Some old friends flew in this past week and, gosh, it was good to see them. As they feasted on what appeared to be a rotisserie chicken carcass, they were rowdy and raucous; it seemed like they hadn’t changed a bit.
Though I had other things I had to do, part of me really wanted to just plop down on the curb and get caught up with my old buds Corvus brachyrhynchos, the American crows.
I’d imagine that not everyone shares this fondness for these big, black birds. They’ve been labeled as noisy, messy and disease-carrying. They are famous for raiding nests, helping themselves to eggs and baby birds alike. They’ve even had a deterrent device designed just for them – the scarecrow.
For all their rabblerousing, though, crows have at least one major redeeming quality: They’re sharp. Really sharp. So sharp, in fact, that scientists rank them right up there with the great apes – chimpanzees and gorillas – in terms of intelligence.
If you’ve spent any time watching crows, you’ll know what I mean. Instead of bypassing a discarded McDonald’s bag, crows will open it up to see what’s inside. Instead of banging away at a mussel shell, they’ll drop it from up high to open it.
They’re also good at getting other animals to do their bidding. I once watched a crow spend several minutes sizing up the contents of an open trash can. Some sort of worthy morsel must have been inside, but the can was nearly empty. Jumping inside the can, and potentially getting trapped, was not on the crow’s agenda for the day. Instead, it waited nearby, busying itself with preening and other such birdish chores.
After a short time, a fox squirrel came along, no doubt attracted by the same tasty morsel. It jumped down into the can, grabbed the tidbit – it looked like part of a sandwich – and took it out, intending to eat it someplace nearby. Like lightning, the crow flashed down from its perch and grabbed the treat. Mission accomplished!
Was this an act of stealing? By our human code of conduct, yes. But from an animal behavior perspective, the crow was simply practicing a widespread foraging technique called kleptoparasitism – taking food procured by others. (Interestingly, research shows this behavior in birds is closely correlated to brain size; the bigger the brain, the more likely the species will be to kleptoparasitize its animal cohorts.) In this sense, it’s not stealing, it’s strategy.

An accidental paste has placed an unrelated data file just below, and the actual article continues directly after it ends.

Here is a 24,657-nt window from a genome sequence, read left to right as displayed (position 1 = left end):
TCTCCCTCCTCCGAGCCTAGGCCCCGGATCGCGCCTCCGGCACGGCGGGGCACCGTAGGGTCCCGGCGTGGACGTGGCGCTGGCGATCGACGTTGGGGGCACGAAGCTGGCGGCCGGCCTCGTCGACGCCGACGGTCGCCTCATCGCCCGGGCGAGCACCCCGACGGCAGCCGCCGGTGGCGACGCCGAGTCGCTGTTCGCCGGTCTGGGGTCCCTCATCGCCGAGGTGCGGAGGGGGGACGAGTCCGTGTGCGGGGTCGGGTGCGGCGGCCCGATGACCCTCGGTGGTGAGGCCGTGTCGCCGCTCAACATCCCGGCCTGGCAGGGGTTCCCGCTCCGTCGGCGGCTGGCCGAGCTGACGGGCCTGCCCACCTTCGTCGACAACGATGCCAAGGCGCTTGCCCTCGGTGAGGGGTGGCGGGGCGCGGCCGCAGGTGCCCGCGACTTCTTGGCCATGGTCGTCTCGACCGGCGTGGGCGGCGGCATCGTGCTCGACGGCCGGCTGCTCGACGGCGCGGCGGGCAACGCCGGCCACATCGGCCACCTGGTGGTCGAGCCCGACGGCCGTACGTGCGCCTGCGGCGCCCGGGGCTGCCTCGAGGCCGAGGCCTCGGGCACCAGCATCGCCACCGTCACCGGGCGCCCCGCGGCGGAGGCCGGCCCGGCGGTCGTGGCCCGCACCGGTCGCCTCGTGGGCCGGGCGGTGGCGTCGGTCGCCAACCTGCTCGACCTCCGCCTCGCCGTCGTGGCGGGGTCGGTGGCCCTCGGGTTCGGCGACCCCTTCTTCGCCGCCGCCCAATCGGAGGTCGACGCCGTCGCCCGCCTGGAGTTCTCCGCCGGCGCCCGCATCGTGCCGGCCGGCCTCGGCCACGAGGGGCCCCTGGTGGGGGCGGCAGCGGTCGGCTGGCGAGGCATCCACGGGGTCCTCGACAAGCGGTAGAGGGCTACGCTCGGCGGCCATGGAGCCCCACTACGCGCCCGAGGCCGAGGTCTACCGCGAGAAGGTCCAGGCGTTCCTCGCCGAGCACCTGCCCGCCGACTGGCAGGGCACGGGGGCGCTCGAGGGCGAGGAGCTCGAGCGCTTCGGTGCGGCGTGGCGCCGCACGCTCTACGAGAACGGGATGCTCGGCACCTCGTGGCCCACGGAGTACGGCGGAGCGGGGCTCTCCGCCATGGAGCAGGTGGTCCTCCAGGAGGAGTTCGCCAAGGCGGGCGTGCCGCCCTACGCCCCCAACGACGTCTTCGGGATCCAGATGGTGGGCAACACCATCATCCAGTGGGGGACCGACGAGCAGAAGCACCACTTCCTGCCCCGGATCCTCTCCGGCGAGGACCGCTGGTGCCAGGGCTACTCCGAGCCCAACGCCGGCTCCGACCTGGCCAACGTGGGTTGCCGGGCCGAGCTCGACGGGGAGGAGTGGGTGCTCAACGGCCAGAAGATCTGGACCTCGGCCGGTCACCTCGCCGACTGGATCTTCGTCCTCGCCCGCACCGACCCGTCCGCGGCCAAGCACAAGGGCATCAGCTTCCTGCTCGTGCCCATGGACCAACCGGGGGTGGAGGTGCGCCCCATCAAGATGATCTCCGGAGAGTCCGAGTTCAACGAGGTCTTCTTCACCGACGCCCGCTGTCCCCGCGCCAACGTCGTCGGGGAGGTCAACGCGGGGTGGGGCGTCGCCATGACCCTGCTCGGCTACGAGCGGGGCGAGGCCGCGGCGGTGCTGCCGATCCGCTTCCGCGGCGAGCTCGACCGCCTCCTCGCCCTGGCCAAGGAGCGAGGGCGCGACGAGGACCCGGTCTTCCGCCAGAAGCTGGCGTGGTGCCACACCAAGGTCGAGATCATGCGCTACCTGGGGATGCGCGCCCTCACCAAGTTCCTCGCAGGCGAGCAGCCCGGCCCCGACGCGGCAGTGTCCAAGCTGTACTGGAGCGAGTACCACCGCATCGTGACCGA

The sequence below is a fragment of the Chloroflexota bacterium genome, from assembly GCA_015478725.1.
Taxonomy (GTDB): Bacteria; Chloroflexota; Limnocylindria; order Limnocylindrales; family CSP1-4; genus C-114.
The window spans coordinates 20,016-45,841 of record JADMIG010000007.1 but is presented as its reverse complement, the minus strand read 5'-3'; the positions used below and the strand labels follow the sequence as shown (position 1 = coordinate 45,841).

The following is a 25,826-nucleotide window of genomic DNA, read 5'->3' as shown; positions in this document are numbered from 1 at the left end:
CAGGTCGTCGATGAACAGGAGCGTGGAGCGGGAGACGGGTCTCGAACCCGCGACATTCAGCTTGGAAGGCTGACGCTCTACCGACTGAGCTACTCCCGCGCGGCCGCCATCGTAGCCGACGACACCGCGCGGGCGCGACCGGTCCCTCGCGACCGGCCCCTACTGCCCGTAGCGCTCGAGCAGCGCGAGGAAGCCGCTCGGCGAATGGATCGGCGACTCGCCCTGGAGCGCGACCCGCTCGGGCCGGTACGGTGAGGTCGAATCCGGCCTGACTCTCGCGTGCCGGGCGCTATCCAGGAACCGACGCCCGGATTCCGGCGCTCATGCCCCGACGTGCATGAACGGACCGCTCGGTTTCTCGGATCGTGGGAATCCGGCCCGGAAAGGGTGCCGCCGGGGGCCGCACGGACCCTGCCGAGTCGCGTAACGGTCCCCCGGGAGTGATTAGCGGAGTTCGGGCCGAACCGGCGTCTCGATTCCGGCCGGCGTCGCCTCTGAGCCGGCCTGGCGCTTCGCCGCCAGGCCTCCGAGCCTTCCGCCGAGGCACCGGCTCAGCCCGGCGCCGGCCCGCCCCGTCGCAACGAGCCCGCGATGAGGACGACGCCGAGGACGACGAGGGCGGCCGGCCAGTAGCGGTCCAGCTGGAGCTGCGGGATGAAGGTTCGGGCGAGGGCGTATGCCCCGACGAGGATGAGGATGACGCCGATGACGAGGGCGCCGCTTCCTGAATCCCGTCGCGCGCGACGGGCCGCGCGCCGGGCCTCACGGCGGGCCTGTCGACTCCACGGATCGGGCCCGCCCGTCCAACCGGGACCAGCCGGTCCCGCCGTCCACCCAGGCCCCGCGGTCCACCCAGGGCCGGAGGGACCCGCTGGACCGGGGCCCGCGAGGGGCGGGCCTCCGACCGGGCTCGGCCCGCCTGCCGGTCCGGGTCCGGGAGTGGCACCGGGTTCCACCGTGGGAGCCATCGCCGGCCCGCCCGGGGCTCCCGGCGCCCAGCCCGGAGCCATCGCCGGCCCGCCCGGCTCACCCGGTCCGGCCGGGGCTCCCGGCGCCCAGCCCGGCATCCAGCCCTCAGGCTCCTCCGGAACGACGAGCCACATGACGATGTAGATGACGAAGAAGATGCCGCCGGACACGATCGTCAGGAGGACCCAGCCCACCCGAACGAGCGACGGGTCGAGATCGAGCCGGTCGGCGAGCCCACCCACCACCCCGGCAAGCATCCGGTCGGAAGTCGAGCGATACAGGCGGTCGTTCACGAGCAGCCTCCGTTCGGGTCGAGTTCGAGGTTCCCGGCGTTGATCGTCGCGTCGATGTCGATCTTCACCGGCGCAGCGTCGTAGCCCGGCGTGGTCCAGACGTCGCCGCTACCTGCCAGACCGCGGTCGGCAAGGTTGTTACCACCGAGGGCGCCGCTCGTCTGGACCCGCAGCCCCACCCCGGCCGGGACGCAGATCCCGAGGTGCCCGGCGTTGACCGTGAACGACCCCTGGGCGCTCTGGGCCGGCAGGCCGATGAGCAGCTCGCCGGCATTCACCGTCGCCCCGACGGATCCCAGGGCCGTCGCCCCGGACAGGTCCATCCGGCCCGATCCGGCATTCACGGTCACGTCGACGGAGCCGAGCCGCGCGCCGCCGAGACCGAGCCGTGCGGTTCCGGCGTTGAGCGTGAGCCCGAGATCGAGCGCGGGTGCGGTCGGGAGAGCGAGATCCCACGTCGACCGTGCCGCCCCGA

For all their quirks, crows also have a decidedly warm-and-fuzzy side. They’re playful, challenging one another to games like tug o’ war and tag. They’re also great family birds. Unlike most bird species, which push their young from the nest and out into the world, crows let their offspring stick around for several years past fledging. These adult “kids” then help out around the family nest, bringing food to mom crow as she incubates future generations and helping chase away potential threats – not unlike John Boy and Mary Ellen helping Mama out back there on Walton’s Mountain.
In fact, this closeness might have contributed to the crow’s downfall. When West Nile Virus arrived in Illinois in 2002, crows were hit hard. Their family ties and penchant for communal roosting helped spread the virus quickly, and their numbers plummeted.
Denis Kania, a colleague here at the park district and our resident bird expert, recalls how during the year before the arrival of WNV, area crow counts were at an all-time high. Post-WNV, numbers plunged; by his calculations, crow populations fell to a mere 16 percent of what pre-WNV averages were.
But now comes the good news. Crow numbers are rebounding. He’s seen as many as 15 crows at one time here in the Hickory Knolls Natural Area; he’s also observed groups of crows harassing the park’s resident great horned owls.
In the past few days, I’ve seen the chicken carcass crows; another group of crows flying over Route 38 west of Randall; and a third bunch harassing a wandering cat near Davis School in St. Charles. These days, three separate crow sightings in as many days is more than just exciting; it’s (forgive me) something to crow about!
• Pam Otto is the manager of nature programs and interpretive services at the Hickory Knolls Discovery Center, a facility of the St. Charles Park District. She can be reached at email@example.com or 630-513-4346.